*Last week, a man who is serving a life (yes, LIFE) sentence in prison for stealing a pair of hedge clippers, received the news that a state Supreme Court has refused to release him. He has already served 23 years in prison.

*A young woman, her 12-year-old sister, 14 and 17-year old nieces, and 6-year-old daughter were out for a fun day at the nail salon when they were handcuffed and “mistakenly” detained and forced to lay on the ground of a parking lot. Later the police admitted this was a mistake but necessary treatment for a “high risk stop.”

*A teen riding his bike to basketball practice was “detained” and falsely imprisoned for riding his bike in his own neighborhood by a man claiming to be a police officer.

Again, these incidents happened over the past two weeks.

I did not indicate the race of any of the above individuals in any of the incidents, however, in every case, the injured person or persons was Black.

Did anything jump out at you in each of the examples above? Four of the five cases above involve children 18 years old and younger. Let that sink in. Children. Children handcuffed, detained, and made to lie down on the ground of parking lots or accosted by strangers with an agenda to do harm. As difficult to see, read, and know that these incidents took place, I am grateful that none of them resulted in death.

The above listed events are only five of the incidents that have occurred throughout our country over a two-week period. Note, for every one of these events there are hundreds more that are never filmed or make it to the national conversation.

In 2017 in Grand Rapids, there was a local 11-year-old girl who was handcuffed and detained on her way to the neighborhood store. The police were searching for her aunt. Her aunt was a 40-year-old Caucasian woman. The 11-year-old was neither Caucasian nor a 40-year-old woman. I will not take time here to present the data and statistics on the effects of childhood trauma, however, I can tell you that these encounters are sure to have lasting effects on these young people. It is reported that the 11-year-old has struggled with the emotional effects of the incident over the past three years. A girl who was extremely shy before the incident has become even more withdrawn.

These events impact communities in far reaching ways. Recently, the governor of Michigan, declared racism a ‘public health crisis’ in the state of Michigan.This declaration requires the gathering of data to develop policies, to engage communities, to communicate and advocate for communities of color, and for all state employees, including the Governor and the entire Executive Office, to participate in bias training. Here is a list of other states who have also declared racism a public health crisis: Ohio, Wisconsin, as well as cities in California, Maryland, and Indiana. If you’re asking yourself “why?”, I refer you back to the examples listed above. I would also encourage you to research the statistics on the disparities in healthcare, employment, income, housing, etc., for the state of Michigan, as well as nationally.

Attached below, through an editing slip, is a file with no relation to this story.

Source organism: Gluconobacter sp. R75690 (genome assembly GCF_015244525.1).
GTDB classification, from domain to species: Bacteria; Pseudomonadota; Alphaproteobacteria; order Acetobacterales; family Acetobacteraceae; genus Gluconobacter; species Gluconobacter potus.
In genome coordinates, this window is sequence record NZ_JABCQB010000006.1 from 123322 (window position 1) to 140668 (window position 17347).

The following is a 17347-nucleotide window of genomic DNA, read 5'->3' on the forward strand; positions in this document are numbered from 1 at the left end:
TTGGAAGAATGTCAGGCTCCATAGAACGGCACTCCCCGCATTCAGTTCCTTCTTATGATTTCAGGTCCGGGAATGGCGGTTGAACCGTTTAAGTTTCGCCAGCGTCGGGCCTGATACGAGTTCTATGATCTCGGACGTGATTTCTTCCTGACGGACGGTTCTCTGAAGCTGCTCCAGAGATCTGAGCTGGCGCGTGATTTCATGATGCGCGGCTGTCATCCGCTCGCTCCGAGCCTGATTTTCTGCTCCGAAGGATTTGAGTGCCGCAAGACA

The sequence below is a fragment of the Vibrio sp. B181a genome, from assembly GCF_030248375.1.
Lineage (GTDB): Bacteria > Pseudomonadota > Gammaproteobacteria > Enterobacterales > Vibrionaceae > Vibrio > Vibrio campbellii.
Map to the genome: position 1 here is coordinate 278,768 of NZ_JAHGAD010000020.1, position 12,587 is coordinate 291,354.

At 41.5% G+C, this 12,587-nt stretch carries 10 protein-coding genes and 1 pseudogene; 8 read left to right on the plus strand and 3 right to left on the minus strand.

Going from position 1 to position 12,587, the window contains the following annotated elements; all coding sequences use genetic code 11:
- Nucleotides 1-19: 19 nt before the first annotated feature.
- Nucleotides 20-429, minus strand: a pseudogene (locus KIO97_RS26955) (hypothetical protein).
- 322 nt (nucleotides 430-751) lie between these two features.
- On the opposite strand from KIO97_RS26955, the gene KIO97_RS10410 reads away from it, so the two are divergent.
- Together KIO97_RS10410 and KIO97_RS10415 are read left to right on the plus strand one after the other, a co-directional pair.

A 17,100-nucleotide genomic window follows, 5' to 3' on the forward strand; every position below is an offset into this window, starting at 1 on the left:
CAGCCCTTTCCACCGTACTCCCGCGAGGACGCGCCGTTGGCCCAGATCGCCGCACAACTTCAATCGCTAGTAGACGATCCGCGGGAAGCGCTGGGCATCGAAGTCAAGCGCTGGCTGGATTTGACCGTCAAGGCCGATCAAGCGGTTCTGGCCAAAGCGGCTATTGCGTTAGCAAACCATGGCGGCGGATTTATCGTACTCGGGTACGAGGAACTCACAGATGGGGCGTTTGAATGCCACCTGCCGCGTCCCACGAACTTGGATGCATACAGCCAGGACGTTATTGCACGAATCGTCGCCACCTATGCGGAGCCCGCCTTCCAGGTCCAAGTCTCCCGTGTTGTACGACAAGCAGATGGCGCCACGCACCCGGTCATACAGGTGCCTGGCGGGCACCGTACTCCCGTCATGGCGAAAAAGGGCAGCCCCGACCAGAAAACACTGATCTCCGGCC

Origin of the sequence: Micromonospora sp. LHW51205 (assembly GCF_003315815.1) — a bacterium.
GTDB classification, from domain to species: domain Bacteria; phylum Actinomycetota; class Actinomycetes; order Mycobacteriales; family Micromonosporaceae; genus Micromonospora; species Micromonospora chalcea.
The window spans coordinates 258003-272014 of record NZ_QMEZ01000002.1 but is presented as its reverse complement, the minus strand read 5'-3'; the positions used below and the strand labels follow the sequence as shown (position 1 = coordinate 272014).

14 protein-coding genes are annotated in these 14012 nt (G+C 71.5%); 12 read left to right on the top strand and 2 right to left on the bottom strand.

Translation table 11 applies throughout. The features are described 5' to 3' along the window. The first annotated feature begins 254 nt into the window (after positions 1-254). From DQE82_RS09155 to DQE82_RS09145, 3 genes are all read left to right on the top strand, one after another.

For example, a recent Today show article featured two studies that examine the racial bias Black women face, as it relates to pain management. It also addresses the false beliefs about biological differences between blacks and whites. The two studies explored were a 2016 study titled Racial bias in pain assessment and treatment recommendations, and false beliefs about biological differences between blacks and whites and 2019 study published in the American Journal of Emergency Medicine that indicates existing racial bias and barriers in healthcare for Black women. These studies reveal the disparities and implicit bias in medicine that Black women face daily.

If you’re tired of hearing about it … make a commitment to engage. Understand that the way to “make it go away” is not to pretend it doesn’t exist. Acknowledge it and do what it takes to address/prevent it, so that we can eradicate it. If not, the very thing you “want” is the very thing you are working against.

Lewis penned these words…."In my life I have done all I can to demonstrate that the way of peace, the way of love and nonviolence is the more excellent way. Now it is your turn to let freedom ring."

It’s up to us to keep the conversation and this work moving forward.


Deborah is a veteran educator and consultant for the Grand Rapids Public Schools. She is also an adjunct professor at Grand Valley State University. Deborah is the wife of Executive Director George Bayard of the Grand Rapids African American Museum Archives and serves as a member of the GRAAMA Board of Directors. She also consults with educational institutions and businesses, and facilitates training on a variety of topics, including Diversity, Equity and Inclusion.